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Biden administration sets 50 miles per gallon fuel economy standard for 2031


The Biden administration tightened fuel economy standards for cars and SUVs Friday, issuing rules that officials estimate will push the average efficiency of new vehicles beyond 50 miles per gallon by 2031.

The rules, issued by the National Highway Traffic Safety Administration, call for improvements over a five-year span starting with 2027 models, and are projected to cut fuel consumption by 70 billion gallons of gasoline by 2050. The fuel savings translate into about $600 less in gas costs over the life of a new vehicle, NHTSA projects.

The final version of the standards is weaker than an initial proposal by the agency that automakers argued would be all but impossible to meet.

The fuel economy standards published Friday are designed to complement emissions rules set by the Environmental Protection Agency in March, and take into account efforts led by state regulators in California to spur the adoption of electric vehicles. Private cars and trucks are a major source of carbon emissions, and a key part of the Biden administration’s environmental agenda involves pushing for a dramatic increase in the number of battery-powered vehicles on roads.

Automakers can comply with the new standards by both improving the fuel efficiency of their gas-burning vehicles and by boosting the number of models they produce that run on electricity.

“Not only will these new standards save Americans money at the pump every time they fill up, they will also decrease harmful pollution and make America less reliant on foreign oil,” Transportation Secretary Pete Buttigieg said in a statement.

The response from environmental advocates to the new rules was mixed, with some arguing they don’t go far enough and others praising them as an important step forward.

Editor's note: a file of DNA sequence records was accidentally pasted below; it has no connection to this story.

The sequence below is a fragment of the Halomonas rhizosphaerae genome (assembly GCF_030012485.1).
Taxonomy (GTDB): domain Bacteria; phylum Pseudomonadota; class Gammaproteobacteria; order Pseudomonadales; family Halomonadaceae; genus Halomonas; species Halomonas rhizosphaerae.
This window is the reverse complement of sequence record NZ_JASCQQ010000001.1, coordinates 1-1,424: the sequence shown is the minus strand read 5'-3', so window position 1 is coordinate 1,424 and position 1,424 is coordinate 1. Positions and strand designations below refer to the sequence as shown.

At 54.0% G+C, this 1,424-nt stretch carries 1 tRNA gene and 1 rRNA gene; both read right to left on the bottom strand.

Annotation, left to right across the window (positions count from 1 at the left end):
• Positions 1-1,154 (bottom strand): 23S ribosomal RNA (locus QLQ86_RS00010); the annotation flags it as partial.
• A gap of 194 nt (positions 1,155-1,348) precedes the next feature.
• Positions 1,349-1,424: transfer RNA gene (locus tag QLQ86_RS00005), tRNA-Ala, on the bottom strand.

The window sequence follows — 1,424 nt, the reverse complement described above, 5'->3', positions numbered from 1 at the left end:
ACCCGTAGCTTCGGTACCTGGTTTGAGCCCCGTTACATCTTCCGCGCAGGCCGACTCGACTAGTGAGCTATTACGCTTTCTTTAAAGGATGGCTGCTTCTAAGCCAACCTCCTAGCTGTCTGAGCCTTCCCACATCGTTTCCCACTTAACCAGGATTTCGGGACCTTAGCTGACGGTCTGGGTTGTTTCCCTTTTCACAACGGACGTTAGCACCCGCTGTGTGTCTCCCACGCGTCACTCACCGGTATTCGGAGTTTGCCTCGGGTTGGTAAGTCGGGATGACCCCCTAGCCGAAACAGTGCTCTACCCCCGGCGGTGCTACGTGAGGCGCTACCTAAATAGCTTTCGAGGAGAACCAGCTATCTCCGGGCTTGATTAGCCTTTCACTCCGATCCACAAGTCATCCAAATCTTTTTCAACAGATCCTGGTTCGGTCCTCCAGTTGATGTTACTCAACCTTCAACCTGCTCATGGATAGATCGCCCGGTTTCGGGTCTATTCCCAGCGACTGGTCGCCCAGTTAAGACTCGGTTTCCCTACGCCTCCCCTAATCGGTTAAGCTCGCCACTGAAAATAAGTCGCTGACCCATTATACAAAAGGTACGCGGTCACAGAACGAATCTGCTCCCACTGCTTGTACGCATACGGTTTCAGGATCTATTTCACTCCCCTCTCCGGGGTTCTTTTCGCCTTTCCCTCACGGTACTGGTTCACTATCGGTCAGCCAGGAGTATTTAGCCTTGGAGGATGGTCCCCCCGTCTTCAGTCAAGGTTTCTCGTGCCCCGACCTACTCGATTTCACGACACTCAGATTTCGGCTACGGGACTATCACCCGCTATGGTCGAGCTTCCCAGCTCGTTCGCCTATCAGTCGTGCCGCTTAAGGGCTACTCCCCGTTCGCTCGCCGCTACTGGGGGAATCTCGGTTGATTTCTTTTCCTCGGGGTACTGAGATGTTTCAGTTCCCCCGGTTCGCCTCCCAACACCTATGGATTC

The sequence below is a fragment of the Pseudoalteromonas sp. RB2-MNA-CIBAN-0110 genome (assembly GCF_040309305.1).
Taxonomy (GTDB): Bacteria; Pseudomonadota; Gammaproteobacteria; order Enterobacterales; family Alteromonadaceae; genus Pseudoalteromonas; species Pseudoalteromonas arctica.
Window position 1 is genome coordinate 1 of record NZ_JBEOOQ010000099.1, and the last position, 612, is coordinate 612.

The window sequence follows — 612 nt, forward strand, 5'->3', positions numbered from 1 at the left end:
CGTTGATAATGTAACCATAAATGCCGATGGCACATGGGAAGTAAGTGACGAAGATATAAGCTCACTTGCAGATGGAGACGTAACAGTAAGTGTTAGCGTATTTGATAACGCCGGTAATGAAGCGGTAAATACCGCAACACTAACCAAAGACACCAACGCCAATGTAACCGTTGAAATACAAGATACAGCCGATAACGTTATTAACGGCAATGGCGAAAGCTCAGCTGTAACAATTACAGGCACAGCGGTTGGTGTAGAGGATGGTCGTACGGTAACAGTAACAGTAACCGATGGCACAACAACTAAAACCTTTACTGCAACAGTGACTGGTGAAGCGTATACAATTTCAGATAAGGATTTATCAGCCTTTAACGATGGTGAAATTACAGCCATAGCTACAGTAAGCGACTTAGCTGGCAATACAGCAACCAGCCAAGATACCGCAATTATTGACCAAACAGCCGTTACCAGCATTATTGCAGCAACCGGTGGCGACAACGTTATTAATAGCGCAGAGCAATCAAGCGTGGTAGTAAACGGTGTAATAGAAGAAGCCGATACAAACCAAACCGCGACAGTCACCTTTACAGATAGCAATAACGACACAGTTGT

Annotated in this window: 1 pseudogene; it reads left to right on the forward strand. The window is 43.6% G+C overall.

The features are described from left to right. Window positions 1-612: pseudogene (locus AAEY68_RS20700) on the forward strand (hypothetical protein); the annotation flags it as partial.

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“Today’s final rule is another important step toward reducing carbon pollution and curbing climate change,” said Harold Wimmer, president and chief executive of the American Lung Association. “The new fuel efficiency requirements for new cars, SUVs and pickup trucks are beneficial for consumers and for health. More efficient vehicles will save lives and money.”

In addition to challenging the stringency of the proposals, the auto industry had raised concerns that by pursuing different sets of overlapping rules, the administration risked creating legal pitfalls for automakers. But officials said different agencies had worked to collaborate on the standards. John Bozzella, chief executive of the Alliance for Automotive Innovation, said NHTSA appeared to have issued a “rule that works with the other recent federal tailpipe rules.”

The Biden administration has taken several steps to get more drivers into electric vehicles, backing tax credits for purchases and investing in a network of public chargers. But sales growth has slowed in recent months, as the size of the electric fleet outpaces the number of places to plug in.

The push has also faced opposition from Republicans. Donald Trump, the party’s presumptive presidential nominee, has said he would ditch climate rules issued by Biden.



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